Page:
If you’re not wired to wake up with the sun—but you dream of doing just that—we’ve got some advice.

By Arielle R. Franklin
January 29, 2019
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If the early bird catches the worm, what does the night owl get? Pressure to wake up sooner and a big old guilt trip for hitting snooze, says Fiona Barwick, PhD, clinical assistant professor at the Stanford Center for Sleep Sciences and Medicine. “As a society, we have come to believe that a person is weak or lazy if they aren’t awake and alert early,” she says. And yet research shows that each of us has a genetic chronotype that plays a role in when we wake and sleep. Some of us are biologically inclined to perform best in the morning (these people are called “larks”), and some are more active after dark.

In an ideal world, you could adjust your schedule to suit your body’s natural preferences. “Both larks and owls can have sleep schedules that leave them rested and productive,” says David Neubauer, MD, associate director of the Johns Hopkins Sleep Disorders Center. Unfortunately, most night owls are forced into misalignment thanks to reality’s alarm clock (think hungry kids and demanding bosses) and don’t get enough rest. Being an evening type may also up your risk for health issues like diabetes, as well as neurological, gastrointestinal, and respiratory disorders, according to a 2018 study in Chronobiology International.

Related: 5 Expert Tips For Better Sleep

 

The good news for night people: Genetics aren’t everything. “Your genes will dictate your tendencies, but your tendencies are not your destiny,” says Rafael Pelayo, MD, clinical professor at the Stanford Center for Sleep Sciences and Medicine. Experts share how anyone—yep, even those of us who watch TV into the wee hours—can reprogram both body and mind to wake up early more naturally and to function better all morning long.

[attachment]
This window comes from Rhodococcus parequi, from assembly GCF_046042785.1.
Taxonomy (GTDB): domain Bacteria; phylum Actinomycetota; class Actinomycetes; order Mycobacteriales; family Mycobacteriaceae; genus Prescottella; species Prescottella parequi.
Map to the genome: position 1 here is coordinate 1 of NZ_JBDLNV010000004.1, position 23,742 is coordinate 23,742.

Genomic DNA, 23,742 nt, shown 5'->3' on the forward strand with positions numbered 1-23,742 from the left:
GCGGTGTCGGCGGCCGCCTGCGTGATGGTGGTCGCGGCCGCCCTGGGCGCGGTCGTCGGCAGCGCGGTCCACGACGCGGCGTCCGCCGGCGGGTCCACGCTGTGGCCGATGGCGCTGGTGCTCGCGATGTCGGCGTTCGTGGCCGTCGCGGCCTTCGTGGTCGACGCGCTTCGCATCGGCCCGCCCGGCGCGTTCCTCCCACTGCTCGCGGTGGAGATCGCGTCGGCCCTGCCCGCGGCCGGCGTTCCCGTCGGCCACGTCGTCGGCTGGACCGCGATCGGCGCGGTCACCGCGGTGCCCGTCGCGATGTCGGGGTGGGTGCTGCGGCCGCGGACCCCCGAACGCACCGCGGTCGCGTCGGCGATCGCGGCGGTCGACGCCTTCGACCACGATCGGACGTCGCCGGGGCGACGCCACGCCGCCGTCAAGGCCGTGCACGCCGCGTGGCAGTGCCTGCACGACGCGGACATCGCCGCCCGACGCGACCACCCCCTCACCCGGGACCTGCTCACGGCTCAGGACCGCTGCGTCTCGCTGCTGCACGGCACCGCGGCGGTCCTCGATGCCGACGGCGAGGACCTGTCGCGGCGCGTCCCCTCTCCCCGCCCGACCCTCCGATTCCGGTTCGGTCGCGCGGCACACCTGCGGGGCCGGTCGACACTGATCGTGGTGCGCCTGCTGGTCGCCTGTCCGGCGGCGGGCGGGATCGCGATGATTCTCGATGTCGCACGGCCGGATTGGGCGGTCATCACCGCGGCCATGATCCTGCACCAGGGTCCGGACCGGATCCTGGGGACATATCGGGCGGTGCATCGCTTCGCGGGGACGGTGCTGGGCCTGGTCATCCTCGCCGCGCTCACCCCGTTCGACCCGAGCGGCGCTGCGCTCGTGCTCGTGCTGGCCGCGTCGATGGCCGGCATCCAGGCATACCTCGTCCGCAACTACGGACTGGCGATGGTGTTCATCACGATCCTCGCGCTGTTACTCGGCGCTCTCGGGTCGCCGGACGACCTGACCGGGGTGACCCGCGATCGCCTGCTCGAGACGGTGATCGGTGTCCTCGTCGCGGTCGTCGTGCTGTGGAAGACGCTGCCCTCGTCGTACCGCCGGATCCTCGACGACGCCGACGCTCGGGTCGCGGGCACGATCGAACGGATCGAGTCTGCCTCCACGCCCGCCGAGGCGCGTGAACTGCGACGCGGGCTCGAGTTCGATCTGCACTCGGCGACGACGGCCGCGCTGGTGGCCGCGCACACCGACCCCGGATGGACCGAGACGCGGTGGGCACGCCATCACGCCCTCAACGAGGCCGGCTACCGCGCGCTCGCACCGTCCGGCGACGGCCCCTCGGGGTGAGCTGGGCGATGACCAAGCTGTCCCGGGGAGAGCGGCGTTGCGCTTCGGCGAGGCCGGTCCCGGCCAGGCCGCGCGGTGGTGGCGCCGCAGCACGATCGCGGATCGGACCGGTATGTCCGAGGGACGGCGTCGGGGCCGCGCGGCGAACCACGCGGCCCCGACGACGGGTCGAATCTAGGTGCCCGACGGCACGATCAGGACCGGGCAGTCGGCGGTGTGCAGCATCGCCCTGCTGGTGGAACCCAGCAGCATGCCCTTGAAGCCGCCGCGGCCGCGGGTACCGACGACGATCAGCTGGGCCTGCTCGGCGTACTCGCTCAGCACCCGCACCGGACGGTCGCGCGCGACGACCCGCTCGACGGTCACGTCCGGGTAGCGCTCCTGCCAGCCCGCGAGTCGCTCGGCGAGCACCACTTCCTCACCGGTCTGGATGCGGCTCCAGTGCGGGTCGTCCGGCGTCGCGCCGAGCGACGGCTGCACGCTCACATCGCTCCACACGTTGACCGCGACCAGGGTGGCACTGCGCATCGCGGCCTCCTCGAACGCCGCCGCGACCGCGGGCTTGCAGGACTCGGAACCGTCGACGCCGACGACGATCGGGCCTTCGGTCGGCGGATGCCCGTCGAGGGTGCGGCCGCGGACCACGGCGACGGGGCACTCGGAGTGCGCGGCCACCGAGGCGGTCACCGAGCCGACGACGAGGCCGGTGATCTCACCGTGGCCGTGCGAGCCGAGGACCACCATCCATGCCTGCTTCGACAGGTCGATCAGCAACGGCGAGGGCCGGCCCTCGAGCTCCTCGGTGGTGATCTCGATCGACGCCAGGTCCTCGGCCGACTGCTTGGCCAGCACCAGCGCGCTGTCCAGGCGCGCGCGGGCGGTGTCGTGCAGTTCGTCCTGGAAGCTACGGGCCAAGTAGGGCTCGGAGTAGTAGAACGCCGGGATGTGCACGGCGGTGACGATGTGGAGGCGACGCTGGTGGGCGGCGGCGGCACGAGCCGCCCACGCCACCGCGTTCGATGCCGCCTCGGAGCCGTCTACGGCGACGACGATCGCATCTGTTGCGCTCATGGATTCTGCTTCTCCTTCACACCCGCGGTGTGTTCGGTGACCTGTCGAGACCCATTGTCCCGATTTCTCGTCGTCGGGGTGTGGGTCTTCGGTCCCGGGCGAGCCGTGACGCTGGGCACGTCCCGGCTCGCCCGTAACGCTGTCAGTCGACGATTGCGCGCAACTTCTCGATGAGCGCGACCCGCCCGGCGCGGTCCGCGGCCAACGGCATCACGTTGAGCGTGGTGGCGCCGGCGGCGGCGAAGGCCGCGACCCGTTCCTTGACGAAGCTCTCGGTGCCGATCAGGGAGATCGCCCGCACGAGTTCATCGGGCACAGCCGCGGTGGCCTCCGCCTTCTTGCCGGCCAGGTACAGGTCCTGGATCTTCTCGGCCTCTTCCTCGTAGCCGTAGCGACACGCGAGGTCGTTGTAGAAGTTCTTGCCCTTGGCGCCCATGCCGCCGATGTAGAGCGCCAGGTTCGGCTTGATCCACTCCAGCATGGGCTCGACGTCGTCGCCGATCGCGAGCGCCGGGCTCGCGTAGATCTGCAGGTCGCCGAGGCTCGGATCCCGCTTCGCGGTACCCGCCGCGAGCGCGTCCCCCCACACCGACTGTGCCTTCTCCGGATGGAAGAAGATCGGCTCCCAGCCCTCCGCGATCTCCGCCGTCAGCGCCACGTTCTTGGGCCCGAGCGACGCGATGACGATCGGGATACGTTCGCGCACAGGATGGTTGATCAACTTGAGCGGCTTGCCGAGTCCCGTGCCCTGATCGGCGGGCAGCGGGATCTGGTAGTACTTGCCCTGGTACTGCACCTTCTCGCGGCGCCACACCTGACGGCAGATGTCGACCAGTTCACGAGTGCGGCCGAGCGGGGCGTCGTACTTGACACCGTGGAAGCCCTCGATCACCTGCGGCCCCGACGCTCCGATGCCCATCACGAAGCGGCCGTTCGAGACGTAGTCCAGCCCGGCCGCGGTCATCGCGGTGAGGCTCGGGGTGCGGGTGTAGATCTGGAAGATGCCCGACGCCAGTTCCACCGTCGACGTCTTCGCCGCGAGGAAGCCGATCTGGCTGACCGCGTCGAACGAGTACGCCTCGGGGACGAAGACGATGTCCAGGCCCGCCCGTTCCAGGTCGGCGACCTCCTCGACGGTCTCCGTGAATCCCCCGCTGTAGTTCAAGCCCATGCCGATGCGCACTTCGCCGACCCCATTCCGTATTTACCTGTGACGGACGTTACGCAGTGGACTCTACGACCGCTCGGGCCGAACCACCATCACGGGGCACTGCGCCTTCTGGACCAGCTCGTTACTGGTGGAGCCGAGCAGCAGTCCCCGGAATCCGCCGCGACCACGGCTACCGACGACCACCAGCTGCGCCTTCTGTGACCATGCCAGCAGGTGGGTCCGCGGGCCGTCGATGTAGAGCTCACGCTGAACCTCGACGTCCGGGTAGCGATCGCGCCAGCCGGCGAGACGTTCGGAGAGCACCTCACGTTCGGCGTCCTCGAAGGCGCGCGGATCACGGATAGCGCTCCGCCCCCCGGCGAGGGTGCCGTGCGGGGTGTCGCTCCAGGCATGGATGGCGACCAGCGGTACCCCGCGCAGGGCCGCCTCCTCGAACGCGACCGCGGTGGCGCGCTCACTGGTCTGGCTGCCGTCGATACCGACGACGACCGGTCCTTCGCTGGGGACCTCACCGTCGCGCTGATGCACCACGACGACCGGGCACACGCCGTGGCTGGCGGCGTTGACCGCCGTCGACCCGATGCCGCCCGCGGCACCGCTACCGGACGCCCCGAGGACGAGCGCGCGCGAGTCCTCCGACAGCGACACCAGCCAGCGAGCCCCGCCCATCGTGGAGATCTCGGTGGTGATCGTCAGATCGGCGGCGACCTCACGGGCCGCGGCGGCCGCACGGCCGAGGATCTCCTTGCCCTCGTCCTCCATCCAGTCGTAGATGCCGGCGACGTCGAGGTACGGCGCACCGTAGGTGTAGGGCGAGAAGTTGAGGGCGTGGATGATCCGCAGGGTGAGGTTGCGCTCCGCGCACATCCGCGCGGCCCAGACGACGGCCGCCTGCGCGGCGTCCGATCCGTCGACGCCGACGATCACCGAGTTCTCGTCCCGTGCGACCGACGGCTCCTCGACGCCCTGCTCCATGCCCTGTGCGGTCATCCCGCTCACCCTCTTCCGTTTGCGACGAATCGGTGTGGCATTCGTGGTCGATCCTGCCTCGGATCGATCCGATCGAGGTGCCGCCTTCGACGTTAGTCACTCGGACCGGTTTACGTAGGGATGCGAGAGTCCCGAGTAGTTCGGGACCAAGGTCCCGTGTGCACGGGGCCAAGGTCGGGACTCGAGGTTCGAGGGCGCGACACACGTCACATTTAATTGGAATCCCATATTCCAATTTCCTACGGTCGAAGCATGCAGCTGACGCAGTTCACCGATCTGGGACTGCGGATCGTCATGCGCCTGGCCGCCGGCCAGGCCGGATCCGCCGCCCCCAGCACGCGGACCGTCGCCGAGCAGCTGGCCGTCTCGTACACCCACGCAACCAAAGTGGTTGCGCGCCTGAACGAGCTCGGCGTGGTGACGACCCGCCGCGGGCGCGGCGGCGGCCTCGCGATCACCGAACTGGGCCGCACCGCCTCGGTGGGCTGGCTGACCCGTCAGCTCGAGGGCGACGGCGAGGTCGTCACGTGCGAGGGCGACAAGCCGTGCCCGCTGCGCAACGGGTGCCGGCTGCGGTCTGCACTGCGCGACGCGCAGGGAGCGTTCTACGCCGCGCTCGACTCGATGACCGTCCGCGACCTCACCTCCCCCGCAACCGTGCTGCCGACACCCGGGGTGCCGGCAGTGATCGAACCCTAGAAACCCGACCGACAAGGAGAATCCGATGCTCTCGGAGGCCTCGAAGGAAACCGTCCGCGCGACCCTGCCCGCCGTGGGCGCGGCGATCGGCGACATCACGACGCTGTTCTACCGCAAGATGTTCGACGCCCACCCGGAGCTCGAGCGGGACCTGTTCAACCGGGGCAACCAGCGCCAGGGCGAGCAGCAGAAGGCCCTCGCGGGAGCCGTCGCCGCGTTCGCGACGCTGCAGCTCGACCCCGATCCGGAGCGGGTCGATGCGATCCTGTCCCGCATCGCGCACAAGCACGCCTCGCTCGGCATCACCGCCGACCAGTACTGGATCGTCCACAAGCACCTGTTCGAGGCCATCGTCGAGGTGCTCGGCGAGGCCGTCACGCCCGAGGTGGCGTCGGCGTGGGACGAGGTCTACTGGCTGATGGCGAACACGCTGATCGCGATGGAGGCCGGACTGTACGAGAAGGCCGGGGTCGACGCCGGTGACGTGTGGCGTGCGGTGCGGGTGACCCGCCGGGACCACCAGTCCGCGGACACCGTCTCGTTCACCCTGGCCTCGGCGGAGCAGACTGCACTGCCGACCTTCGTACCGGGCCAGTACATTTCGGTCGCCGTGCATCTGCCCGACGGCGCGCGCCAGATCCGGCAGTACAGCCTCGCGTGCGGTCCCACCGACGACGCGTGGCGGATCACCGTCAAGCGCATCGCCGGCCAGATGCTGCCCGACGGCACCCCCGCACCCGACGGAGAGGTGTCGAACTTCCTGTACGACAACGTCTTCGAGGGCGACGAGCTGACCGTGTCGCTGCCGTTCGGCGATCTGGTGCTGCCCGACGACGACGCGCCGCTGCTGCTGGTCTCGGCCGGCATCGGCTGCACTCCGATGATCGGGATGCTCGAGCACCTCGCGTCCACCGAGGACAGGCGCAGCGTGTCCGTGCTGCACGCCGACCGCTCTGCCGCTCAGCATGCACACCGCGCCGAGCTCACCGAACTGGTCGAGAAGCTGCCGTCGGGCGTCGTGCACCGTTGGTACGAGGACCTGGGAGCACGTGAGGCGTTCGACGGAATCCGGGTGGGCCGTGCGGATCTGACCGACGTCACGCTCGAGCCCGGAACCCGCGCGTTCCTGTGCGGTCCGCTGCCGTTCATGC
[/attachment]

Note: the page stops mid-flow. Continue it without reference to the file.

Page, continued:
RELATED: This Surprising Side Effect of Too Little Sleep Could Make You Feel Even Worse the Next Day

Dream Up a Magical Morning

Changing your habits can be easier if you identify an intention to get up earlier, says Dr. Pelayo. Do you love cuddling up with a good book? Do you want to linger over breakfast? Whatever you desire (within reason), make it your motivation to wake up. “The thing you do as soon as you get out of bed cannot be something you view as a chore,” he says. “If you do not like doing it, you will not want to deal with it, and you’ll likely fail to reach your goal.” In other words, if you tend to dread exercise, a 6:30 a.m. spin class probably isn’t a great plan. Save the workout for later, and start your day with something you enjoy.

Get the First Five Minutes of the Day Right